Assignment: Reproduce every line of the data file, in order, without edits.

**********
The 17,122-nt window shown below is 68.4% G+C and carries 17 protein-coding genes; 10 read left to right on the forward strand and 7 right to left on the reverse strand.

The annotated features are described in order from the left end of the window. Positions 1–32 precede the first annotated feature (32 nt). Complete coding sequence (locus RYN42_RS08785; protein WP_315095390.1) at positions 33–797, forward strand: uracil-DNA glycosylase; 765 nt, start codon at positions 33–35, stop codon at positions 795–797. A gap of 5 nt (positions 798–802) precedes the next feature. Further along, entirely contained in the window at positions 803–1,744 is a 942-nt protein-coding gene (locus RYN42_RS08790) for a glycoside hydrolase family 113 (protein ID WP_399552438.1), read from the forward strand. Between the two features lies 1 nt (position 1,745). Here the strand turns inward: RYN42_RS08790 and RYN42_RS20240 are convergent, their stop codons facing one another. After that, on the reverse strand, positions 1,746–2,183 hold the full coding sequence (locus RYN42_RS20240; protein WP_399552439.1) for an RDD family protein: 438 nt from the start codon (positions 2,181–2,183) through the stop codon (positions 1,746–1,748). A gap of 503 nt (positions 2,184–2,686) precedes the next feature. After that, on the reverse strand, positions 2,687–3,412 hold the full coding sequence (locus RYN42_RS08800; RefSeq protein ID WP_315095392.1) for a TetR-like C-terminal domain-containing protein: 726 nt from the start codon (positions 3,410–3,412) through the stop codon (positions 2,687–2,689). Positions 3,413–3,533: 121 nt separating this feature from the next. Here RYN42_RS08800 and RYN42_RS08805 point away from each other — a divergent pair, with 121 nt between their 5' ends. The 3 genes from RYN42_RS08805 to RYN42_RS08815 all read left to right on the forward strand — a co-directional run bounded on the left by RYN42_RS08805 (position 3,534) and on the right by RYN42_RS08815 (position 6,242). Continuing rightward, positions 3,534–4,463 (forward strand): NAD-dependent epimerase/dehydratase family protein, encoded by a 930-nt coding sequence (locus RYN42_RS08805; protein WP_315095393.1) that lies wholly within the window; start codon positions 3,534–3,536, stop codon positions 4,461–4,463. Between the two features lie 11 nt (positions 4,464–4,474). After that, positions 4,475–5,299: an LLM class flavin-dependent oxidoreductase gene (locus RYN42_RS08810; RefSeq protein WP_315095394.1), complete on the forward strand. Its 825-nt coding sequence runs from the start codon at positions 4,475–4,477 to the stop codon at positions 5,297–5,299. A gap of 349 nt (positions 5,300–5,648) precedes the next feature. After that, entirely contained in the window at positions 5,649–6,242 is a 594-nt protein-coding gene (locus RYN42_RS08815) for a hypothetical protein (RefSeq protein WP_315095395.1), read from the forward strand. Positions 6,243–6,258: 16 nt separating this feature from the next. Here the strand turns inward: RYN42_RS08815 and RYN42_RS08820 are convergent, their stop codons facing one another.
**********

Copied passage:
The 17,122-nt window shown below is 68.4% G+C and carries 17 protein-coding genes; 10 read left to right on the forward strand and 7 right to left on the reverse strand.

The annotated features are described in order from the left end of the window. Positions 1–32 precede the first annotated feature (32 nt). Complete coding sequence (locus RYN42_RS08785; protein WP_315095390.1) at positions 33–797, forward strand: uracil-DNA glycosylase; 765 nt, start codon at positions 33–35, stop codon at positions 795–797. A gap of 5 nt (positions 798–802) precedes the next feature. Further along, entirely contained in the window at positions 803–1,744 is a 942-nt protein-coding gene (locus RYN42_RS08790) for a glycoside hydrolase family 113 (protein ID WP_399552438.1), read from the forward strand. Between the two features lies 1 nt (position 1,745). Here the strand turns inward: RYN42_RS08790 and RYN42_RS20240 are convergent, their stop codons facing one another. After that, on the reverse strand, positions 1,746–2,183 hold the full coding sequence (locus RYN42_RS20240; protein WP_399552439.1) for an RDD family protein: 438 nt from the start codon (positions 2,181–2,183) through the stop codon (positions 1,746–1,748). A gap of 503 nt (positions 2,184–2,686) precedes the next feature. After that, on the reverse strand, positions 2,687–3,412 hold the full coding sequence (locus RYN42_RS08800; RefSeq protein ID WP_315095392.1) for a TetR-like C-terminal domain-containing protein: 726 nt from the start codon (positions 3,410–3,412) through the stop codon (positions 2,687–2,689). Positions 3,413–3,533: 121 nt separating this feature from the next. Here RYN42_RS08800 and RYN42_RS08805 point away from each other — a divergent pair, with 121 nt between their 5' ends. The 3 genes from RYN42_RS08805 to RYN42_RS08815 all read left to right on the forward strand — a co-directional run bounded on the left by RYN42_RS08805 (position 3,534) and on the right by RYN42_RS08815 (position 6,242). Continuing rightward, positions 3,534–4,463 (forward strand): NAD-dependent epimerase/dehydratase family protein, encoded by a 930-nt coding sequence (locus RYN42_RS08805; protein WP_315095393.1) that lies wholly within the window; start codon positions 3,534–3,536, stop codon positions 4,461–4,463. Between the two features lie 11 nt (positions 4,464–4,474). After that, positions 4,475–5,299: an LLM class flavin-dependent oxidoreductase gene (locus RYN42_RS08810; RefSeq protein WP_315095394.1), complete on the forward strand. Its 825-nt coding sequence runs from the start codon at positions 4,475–4,477 to the stop codon at positions 5,297–5,299. A gap of 349 nt (positions 5,300–5,648) precedes the next feature. After that, entirely contained in the window at positions 5,649–6,242 is a 594-nt protein-coding gene (locus RYN42_RS08815) for a hypothetical protein (RefSeq protein WP_315095395.1), read from the forward strand. Positions 6,243–6,258: 16 nt separating this feature from the next. Here the strand turns inward: RYN42_RS08815 and RYN42_RS08820 are convergent, their stop codons facing one another.